Thursday, August 30, 2012

Delegate Debate

The delegate race has been unfolding in an interesting way in recent weeks.

For the first time ever Congresswoman Bordallo has a significant challenge for her re-election as Guam's non-voting delegate.

Frank Blas Jr. is challenging her on the Republican side, but their dialogue has been muted as Bordallo faces off two other challengers, one from within her own party and another an independent wild card. When the primary is over than the real race may be beginning. Delegates tend to have an incept date (Bladerunner reference) of 10 years, and so if Bordallo can survive this challenge, she'll have surpassed Won Pat, Blaz and Underwood in terms of longevity.

Karlo Dizon has shown himself to be very measured and intelligent in terms of addressing the issues, but to me he seems to suffer the populist, everyday appeal to changes someone from someone that a voter may find interesting, to someone they are excited to hand their vote to. In most circles you might refer to him as appearing to be too "wonky" or someone who focuses too much on the details of policies and the ideological artifacts that political communication is supposed to be about, and doesn't have much vibrancy in terms of the art of political communication that is what actually engages voters.

I don't think he's done enough this election to weaken the political legacy that is Madeleine Bordallo, but he'll definitely be poised well to try again at a future date.

Jonathan Diaz was the wild card in this race. He had the chance to make an intervention that was truly outside of the two party system, and in some ways he accomplished this. In the video from PNC embedded above he manifested this well, by stepping down from the stage to walk before the people in the crowd, standing at their level. It was an act that was meant to punctuate his statement that he is one of the crowd, one of the people, not one of the political class, the ones that people always complain about as ruining this island.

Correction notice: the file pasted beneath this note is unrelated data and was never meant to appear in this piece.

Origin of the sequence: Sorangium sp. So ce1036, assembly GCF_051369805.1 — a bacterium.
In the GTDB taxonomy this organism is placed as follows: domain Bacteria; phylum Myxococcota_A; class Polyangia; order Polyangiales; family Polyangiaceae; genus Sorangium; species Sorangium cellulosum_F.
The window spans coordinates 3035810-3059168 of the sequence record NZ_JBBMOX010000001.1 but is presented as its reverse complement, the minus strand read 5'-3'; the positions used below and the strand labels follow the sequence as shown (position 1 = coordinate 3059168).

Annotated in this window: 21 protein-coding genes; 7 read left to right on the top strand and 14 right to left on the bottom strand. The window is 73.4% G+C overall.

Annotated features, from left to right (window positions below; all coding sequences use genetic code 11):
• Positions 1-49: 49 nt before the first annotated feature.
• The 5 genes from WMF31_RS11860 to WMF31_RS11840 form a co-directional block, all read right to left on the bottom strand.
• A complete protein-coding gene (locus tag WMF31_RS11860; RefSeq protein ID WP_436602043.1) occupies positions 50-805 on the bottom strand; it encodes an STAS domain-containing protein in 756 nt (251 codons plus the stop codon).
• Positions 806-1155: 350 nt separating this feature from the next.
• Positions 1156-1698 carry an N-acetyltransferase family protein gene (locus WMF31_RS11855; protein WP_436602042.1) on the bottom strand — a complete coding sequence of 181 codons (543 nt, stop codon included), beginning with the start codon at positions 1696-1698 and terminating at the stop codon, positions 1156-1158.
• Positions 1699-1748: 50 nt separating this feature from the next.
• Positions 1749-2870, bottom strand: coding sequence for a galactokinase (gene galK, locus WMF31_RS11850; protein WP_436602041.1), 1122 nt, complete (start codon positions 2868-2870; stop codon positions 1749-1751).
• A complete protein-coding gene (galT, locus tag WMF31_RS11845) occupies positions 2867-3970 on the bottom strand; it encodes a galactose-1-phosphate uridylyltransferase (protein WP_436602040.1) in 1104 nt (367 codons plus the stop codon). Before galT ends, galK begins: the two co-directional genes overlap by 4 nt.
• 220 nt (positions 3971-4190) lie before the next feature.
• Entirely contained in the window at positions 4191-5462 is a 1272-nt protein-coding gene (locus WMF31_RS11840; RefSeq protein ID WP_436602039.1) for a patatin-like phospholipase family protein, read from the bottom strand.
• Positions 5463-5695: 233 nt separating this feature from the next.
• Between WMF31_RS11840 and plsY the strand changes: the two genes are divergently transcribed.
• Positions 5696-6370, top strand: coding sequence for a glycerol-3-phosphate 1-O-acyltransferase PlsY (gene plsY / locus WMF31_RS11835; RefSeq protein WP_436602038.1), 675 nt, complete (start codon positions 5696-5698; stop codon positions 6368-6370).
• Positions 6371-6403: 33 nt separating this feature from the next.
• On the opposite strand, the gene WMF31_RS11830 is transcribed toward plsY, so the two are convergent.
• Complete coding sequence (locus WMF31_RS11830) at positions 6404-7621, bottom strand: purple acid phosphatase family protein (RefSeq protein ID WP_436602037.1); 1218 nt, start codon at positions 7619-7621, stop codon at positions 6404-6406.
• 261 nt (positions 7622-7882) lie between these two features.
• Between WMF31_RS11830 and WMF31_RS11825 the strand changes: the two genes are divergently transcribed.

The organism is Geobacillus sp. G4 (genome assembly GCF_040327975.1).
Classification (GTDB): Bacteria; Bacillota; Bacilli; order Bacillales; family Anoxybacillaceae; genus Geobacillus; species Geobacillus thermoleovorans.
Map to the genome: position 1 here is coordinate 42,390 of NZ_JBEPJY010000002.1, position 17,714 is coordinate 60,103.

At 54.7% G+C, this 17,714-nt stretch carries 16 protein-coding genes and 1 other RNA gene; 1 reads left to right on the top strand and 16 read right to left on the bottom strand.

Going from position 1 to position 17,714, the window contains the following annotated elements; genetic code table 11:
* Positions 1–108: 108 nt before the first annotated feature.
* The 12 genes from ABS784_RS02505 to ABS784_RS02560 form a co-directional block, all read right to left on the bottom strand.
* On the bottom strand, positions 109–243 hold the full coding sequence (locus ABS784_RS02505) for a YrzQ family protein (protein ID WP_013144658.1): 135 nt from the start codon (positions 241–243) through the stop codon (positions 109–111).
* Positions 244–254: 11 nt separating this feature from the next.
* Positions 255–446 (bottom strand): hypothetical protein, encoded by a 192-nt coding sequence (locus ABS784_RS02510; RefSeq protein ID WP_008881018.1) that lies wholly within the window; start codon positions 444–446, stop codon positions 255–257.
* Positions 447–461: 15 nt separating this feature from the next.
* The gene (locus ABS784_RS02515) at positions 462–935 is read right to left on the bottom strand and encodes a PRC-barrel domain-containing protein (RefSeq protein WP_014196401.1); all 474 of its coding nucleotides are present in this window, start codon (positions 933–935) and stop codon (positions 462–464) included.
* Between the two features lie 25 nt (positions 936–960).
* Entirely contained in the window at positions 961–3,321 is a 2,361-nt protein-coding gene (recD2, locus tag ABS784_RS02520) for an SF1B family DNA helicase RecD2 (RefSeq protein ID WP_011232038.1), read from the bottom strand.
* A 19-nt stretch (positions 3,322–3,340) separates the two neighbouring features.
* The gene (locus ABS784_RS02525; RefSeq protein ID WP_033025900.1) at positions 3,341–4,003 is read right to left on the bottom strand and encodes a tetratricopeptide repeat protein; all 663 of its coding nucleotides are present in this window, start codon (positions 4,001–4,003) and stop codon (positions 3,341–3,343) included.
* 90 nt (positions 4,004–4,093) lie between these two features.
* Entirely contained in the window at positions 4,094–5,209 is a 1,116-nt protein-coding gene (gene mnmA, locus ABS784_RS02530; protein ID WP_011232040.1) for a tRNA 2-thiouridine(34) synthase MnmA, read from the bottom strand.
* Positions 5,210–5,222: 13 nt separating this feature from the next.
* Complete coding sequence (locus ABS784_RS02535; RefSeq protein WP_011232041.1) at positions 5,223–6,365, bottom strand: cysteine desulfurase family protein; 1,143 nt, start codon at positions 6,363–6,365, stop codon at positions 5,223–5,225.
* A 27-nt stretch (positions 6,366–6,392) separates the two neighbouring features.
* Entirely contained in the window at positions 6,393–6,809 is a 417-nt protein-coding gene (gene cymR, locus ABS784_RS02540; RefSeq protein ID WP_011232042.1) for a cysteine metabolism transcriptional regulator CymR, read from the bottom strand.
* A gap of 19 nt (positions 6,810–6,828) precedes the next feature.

But this message hasn't been able to make much of a dent in the conversation as Diaz has been haunted ever since by his remarks that if Congresswoman refuses to debate him that she should undergo a psychiatric examination. Diaz proposed himself as a grassroots candidate, someone who is of the people, for the people, but his choice in rhetoric and his approach makes him seem very isolated and alone. Running as an independent candidate already makes it seem as if you are without friends, as you are counted outside the two-party framework, but given that immediate disadvantage, you have to work to build a coalition that will stand for you and represent you, so that people don't see you as a lone wolf, as someone that it is pointless to take a chance on.


Students Grill Delegate Candidates
Jerrick Sablan
Guam PDN
August 30, 2012

Students from Simon Sanchez High School grilled the candidates running for Guam's delegate seats on issues that they felt were important at a candidate forum yesterday.

Among the issues was financial aid for college-going students and self-determination for the island.